NBS

Mothers in Business

  • School: Nottingham Business School
  • Starting: 2019
  • Funding: UK student / EU student (non-UK) / International student (non-EU) / Self-funded

Overview

The main purpose of this research is to gather evidence to understand why women give up work after having a child to focus on setting up their own business. The project will be divided into two stages. The first stage will be the identification stage to identify and understand the demographic and specific individual personality traits and situations. This work will be part of a pilot study and concentrated in the UK. During the second stage the researchers will apply experimental measures derived from game theory to gain incentivised decisions that link together with the data from stage one so as to develop a full set of attributes. The methodology is a combined procedure of Theoretical Triangulation (as opposed to data or investigator triangulation) and behavioural economic measures. Theoretical Triangulation will involve a combination of three methodologies:

  • Surveys (Nardi, 2018).
  • Behavioural Interviews (Grimm et al., 2014).
  • Comparison of literature and statistics (Collett, 2015).

Interviews and surveys will be developed for women in their mid 20s – late 30s, and these women will be selected using the criteria that the women will have (recently) had children and left a paid position in industry, and are either embarking upon, or have started up, their own business.  Recent literature suggests that women will start up their own businesses for the following reasons:
a)Self-realisation (Ullah, Abbas & Akbar, 2010; Marti et al 2014).
b)Propensity for risk (Bennett & Dann, 2000; Marti, et al 2014). (Boden & Nucci, 2000; Krasniqi, 2010).
c)Finding a work/life balance (DeMartino & Barbato, 2003).
d)A desire to seek and obtain business skills (Mroczkowski, 1997; Dhaliwall, 1998; Akehurst, 2012).
e)Earn more [than in a paid position in order to contribute further to the household finances] (Welsh, 2014).
f)Need to seek self-employment [to merge parenthood and work] (Marti, Pacor and Mas-Tur 2014).

In Stage 2 we will design a series of experiments and surveys to measure participants’ personal preferences (risk, trust, time, honesty, and equity) to compliment the data collection in stage 1. Building on the ongoing work of Cameron and Shah (2015), and in line with Hofmann et al., (2014) WPM will deploy the technological advances that the Web data collection, via Qualtrics, offers. The team will design and tailor games to address and measure differences in the countries, based on the GF-analysis, income, religion, technologies, status and diversity. We will design measures for:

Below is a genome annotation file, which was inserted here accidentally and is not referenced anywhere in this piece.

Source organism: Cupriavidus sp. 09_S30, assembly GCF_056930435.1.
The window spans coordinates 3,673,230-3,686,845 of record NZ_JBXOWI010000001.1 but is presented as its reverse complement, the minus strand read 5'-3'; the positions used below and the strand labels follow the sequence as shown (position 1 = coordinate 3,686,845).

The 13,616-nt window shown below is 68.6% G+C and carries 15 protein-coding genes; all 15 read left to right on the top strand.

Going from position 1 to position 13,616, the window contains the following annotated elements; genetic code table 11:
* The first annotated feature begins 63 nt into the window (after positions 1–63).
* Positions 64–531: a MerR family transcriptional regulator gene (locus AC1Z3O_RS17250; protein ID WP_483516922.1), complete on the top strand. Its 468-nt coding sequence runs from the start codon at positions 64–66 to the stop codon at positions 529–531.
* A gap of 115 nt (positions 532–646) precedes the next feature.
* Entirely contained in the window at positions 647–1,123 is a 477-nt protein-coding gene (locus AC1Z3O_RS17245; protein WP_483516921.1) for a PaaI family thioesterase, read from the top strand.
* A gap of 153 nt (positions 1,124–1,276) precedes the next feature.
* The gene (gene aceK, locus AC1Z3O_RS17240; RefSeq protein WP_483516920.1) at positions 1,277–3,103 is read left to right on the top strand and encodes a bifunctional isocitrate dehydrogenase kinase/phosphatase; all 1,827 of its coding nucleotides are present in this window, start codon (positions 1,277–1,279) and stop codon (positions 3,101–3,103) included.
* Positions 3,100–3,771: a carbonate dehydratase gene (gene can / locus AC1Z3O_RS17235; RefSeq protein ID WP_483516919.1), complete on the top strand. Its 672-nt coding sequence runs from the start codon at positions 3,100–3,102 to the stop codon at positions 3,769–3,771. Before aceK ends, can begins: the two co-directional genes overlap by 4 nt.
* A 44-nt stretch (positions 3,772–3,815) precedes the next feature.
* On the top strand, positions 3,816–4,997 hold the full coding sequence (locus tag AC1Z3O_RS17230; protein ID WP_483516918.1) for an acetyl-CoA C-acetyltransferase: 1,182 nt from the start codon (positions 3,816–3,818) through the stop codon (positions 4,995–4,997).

• Risk and Loss Preferences (Binswanger, 1981; Eckel and Grossman, 2002, Puzon & Willinger, 2016, Kocher et al., 2016)
  • Time preference (Andreoni, Kuhn and Sprenger 2013; (Kamijo et al. 2016; Grolleau et al. 2016)
  • Equality - Social Preference Games (Chmura et al., 2005; Chmura and Bryce, 2017)
  • Ultimatum Game/Dictator Game: (Roth et al., 1991)
  • Trust Game (Investment Game): (Berg et al., 1995; Eckel & Wilson, 2004, Willinger et al. 2003)
  • Public Good Game: (Gächter et al., 2010; Grolleau et al., 2016; Kocher et al., 2016)
  • Lying Game: To measure participant’s honesty (Fischbacher and Föllmi-Heusi, 2013)

References

Ostrom, A.L., Parasuraman, A., Bowen, D.E., Patrício, L. & Voss, C.A. 2015, "Service Research Priorities in a Rapidly Changing Context", Journal of Service Research, vol. 18 (2), pp. 127-159.

Talay, C., Oxborrow, L. & Brindley, C. 2018, "An exploration of power asymmetry in the apparel industry in the UK and Turkey", Industrial Marketing Management, vol. 74, pp. 162-174.

Teece, D.J. 2018, "Profiting from innovation in the digital economy: Enabling technologies, standards, and licensing models in the wireless world", Research Policy, vol. 47 (8), pp. 1367-1387.

Siebers, LQ. 2017. “Hybridisation practices as organisational responses to institutional demands: The development of retail TNCs in China”, Journal of Economic Geography, vol. 17 (1), 1-29.

Wieland, H., Hartmann, N. & Vargo, S. 2017, "Business models as service strategy", Journal of the Academy of Marketing Science, vol. 45 (6), pp. 925-943.

Supervisor

Dr Su Beesley

Entry qualifications

An applicant for admission to read for a PhD should normally hold a first or upper second class honours degree of a UK university or an equivalent qualification, or a lower second class honours degree with a Master's at Merit level of a UK university or an equivalent qualification.

International students will also need to meet the English language requirements - IELTS 6.5 (with minimum sub-scores of 6.0). Applicants who have taken a higher degree at a UK university are normally exempt from the English language requirements. A research proposal (between 1,000 and a maximum of 2,000 words) must be submitted as part of the application.

For more information please visit the NTU Doctoral School - Research Degrees webpages.

How to apply

For more information about our PhD programme, and how to apply, please visit our research degrees in business page.

Please email the university's Doctoral School for an application pack.

For informal enquiries about this project, please contact: Dr Lisa Siebers or Dr Michael Ehret on marketingPhDs@ntu.ac.uk (please put Dr Siebers’ or Dr Ehret’s name in the title line of your email).

Fees and funding

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Dr Lisa Siebers